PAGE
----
November 26th, 2013
Little Difference in Chest Pain Between Men and Women
In recent years, the medical community has grown increasingly concerned that women with heart attacks may be less likely to receive prompt and effective treatment. The difference between the sexes in the presentation of symptoms is thought to be a major barrier to better treatment for women. But now a study published in JAMA Internal Medicine finds that a key aspect of these differences — the description of chest pain in the emergency department — may not play as big a role as previously suspected.
European investigators analyzed data from nearly 2500 chest pain patients seen at nine hospitals in Switzerland, Spain, and Italy. Some 18% of the women and 22% of the men were ultimately found to have a myocardial infarction as determined by ECG and troponin tests. The investigators looked at the chest pain characteristics (CPCs) of the men and women in the study and examined whether these characteristics differed according to sex in their frequency or ability to improve the diagnosis of MI.
Most of the 34 characteristics they examined were reported by men and women with a similar frequency, though women were more likely to report several of the CPCs more often. This finding, write the authors, “extends and corroborates” previous studies. But, they note, the previous studies “were unable to address the key question whether attention to any of these CPCs would improve the early diagnosis of AMI in women.”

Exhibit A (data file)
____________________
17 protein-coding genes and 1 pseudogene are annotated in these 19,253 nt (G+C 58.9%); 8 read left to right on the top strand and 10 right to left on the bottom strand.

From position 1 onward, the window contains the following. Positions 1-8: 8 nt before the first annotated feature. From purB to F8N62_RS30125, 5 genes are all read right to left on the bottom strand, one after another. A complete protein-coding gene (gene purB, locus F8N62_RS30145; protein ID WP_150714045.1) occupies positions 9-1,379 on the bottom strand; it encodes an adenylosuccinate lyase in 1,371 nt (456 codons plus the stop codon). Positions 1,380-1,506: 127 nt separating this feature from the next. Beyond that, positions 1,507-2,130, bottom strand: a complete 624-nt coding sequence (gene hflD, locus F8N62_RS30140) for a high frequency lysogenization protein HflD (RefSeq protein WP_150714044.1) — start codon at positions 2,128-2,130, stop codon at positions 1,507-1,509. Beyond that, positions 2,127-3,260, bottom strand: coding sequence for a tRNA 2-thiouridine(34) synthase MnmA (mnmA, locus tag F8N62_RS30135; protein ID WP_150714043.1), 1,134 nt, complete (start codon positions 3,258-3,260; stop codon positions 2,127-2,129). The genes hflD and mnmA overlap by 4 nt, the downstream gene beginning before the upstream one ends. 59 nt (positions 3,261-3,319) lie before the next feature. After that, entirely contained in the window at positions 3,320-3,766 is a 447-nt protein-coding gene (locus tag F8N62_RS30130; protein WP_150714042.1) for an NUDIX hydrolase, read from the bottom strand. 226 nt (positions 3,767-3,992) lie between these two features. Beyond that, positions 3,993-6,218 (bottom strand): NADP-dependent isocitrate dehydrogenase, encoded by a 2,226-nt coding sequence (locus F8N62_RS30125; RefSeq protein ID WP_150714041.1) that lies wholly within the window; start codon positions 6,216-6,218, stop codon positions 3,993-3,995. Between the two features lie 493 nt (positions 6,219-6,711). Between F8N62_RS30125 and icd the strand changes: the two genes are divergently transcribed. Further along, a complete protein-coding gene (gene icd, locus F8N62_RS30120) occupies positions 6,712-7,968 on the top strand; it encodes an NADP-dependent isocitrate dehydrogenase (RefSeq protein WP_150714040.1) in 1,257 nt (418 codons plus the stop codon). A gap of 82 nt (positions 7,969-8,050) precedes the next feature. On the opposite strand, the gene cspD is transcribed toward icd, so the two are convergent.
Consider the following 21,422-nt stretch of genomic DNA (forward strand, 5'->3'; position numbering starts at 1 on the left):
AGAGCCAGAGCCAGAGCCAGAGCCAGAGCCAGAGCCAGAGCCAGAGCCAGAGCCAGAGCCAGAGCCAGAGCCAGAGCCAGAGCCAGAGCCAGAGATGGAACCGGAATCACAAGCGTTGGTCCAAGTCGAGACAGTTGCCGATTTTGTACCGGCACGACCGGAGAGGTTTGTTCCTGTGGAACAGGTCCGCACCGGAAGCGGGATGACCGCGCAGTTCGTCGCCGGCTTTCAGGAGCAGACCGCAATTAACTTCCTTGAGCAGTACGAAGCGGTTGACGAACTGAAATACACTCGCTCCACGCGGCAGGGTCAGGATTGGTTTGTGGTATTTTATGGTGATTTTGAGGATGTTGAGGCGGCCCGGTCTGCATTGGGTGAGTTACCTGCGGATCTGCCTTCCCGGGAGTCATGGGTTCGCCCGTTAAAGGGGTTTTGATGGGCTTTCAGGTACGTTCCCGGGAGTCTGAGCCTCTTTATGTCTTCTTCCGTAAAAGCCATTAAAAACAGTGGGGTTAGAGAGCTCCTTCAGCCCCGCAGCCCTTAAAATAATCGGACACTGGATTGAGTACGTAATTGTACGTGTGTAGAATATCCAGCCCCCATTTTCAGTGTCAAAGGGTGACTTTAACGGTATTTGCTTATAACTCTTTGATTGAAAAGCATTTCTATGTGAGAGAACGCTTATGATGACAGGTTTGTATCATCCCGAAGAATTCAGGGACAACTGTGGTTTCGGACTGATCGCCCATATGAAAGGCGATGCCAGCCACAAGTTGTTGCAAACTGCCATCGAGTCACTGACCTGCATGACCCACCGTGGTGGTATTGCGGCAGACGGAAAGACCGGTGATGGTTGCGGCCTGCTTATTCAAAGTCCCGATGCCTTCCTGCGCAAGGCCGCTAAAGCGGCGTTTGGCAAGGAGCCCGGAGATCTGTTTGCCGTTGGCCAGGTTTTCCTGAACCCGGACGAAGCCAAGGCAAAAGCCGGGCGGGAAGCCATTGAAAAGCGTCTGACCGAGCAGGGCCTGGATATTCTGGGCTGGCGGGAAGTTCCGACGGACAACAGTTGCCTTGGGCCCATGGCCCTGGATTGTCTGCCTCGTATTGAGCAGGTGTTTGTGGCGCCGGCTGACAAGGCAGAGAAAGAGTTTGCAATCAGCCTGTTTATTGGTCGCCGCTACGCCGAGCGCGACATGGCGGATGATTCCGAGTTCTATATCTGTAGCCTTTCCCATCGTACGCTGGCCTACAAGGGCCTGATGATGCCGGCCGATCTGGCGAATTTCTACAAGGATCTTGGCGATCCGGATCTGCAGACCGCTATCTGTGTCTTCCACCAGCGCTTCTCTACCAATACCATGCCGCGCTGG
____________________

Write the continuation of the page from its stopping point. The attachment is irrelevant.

The investigators then found that most CPCs were not helpful in improving the diagnosis of MI. CPCs “are not powerful enough to be used as a single tool in the diagnosis of AMI and need to be used always in conjunction with the ECG and cTn test results,” they write.
Three CPCs were statistically significantly different between men and women in helping to predict MI, but these differences “did not seem clinically helpful,” say the authors. In addition, because they looked at so many different CPCs, the finding may well have been due to chance. The same pattern emerged when the investigators looks at different combinations of CPCs.
In an invited commentary, Louise Pilote writes that there has been considerable controversy over “whether men and women have fundamentally different presentations of AMI.” The new study “clarifies that presentation of chest pain between men and women is not as different as is commonly thought and provides new knowledge on the value and limitation of chest pain in making a diagnosis of AMI in women as well as in men.” She rejects the Men Are From Mars, Women Are From Venus premise and recommends an alternative view from George Carlin: “Men are from earth, women are from earth — deal with it!”